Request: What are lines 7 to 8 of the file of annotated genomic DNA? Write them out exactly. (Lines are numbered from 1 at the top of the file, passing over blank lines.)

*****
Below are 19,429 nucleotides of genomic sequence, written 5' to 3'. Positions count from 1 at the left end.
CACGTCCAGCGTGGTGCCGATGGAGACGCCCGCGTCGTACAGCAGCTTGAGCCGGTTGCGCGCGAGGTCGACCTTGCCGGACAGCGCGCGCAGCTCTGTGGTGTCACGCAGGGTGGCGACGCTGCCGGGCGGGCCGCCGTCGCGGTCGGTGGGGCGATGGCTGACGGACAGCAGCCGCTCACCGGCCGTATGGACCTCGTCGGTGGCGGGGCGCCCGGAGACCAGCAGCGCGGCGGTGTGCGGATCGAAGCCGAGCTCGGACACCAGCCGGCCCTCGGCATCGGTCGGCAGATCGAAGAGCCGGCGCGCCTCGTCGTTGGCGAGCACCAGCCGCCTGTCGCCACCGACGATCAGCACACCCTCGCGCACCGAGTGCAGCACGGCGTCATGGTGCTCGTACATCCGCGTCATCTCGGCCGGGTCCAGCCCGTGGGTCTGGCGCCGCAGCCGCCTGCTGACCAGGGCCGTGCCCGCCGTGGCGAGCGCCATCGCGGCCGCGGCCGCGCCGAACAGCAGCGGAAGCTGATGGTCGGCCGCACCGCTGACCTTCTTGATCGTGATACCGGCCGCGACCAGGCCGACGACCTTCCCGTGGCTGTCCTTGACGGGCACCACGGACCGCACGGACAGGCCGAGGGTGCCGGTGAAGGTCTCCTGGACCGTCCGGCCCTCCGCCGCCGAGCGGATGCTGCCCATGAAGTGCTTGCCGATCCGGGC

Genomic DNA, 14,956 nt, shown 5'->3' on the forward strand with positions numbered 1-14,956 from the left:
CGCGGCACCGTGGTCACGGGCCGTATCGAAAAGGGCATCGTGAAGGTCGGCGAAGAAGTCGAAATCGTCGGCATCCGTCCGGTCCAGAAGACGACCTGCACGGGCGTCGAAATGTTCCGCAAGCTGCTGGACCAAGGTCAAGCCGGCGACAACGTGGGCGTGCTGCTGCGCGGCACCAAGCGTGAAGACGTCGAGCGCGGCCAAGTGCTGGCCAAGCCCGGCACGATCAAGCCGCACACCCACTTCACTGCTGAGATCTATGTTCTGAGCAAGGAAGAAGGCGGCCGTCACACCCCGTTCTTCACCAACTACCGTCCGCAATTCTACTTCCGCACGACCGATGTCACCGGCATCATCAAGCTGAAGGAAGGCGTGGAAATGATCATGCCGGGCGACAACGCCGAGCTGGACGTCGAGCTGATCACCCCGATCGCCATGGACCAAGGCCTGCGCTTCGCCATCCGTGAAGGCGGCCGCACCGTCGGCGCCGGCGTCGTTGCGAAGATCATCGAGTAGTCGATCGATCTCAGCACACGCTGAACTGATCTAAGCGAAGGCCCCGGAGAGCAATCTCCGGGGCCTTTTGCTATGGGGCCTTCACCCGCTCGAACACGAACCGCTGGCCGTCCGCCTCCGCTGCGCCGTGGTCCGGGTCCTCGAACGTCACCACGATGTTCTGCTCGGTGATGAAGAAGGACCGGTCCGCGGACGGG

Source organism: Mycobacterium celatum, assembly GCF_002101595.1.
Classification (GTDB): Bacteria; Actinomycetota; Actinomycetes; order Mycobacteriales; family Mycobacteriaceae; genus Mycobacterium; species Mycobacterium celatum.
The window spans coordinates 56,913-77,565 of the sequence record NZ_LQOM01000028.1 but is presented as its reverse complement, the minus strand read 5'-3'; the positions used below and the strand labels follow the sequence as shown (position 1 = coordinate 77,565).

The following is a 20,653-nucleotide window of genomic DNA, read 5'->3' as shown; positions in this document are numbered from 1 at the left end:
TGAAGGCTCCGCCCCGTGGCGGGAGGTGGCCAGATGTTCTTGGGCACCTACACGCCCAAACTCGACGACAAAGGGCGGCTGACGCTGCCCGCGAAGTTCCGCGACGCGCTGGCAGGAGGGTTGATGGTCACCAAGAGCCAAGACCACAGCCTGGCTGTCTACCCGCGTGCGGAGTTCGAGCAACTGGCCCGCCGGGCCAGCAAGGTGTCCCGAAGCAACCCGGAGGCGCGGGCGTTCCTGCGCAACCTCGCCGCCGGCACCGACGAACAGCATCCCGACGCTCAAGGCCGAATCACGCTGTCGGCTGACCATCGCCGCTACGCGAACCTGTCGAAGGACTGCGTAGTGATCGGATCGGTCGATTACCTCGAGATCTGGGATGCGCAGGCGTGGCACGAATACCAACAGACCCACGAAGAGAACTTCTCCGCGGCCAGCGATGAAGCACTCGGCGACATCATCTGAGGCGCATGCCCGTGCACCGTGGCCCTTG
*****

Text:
The window spans coordinates 56,913-77,565 of the sequence record NZ_LQOM01000028.1 but is presented as its reverse complement, the minus strand read 5'-3'; the positions used below and the strand labels follow the sequence as shown (position 1 = coordinate 77,565).

The following is a 20,653-nucleotide window of genomic DNA, read 5'->3' as shown; positions in this document are numbered from 1 at the left end: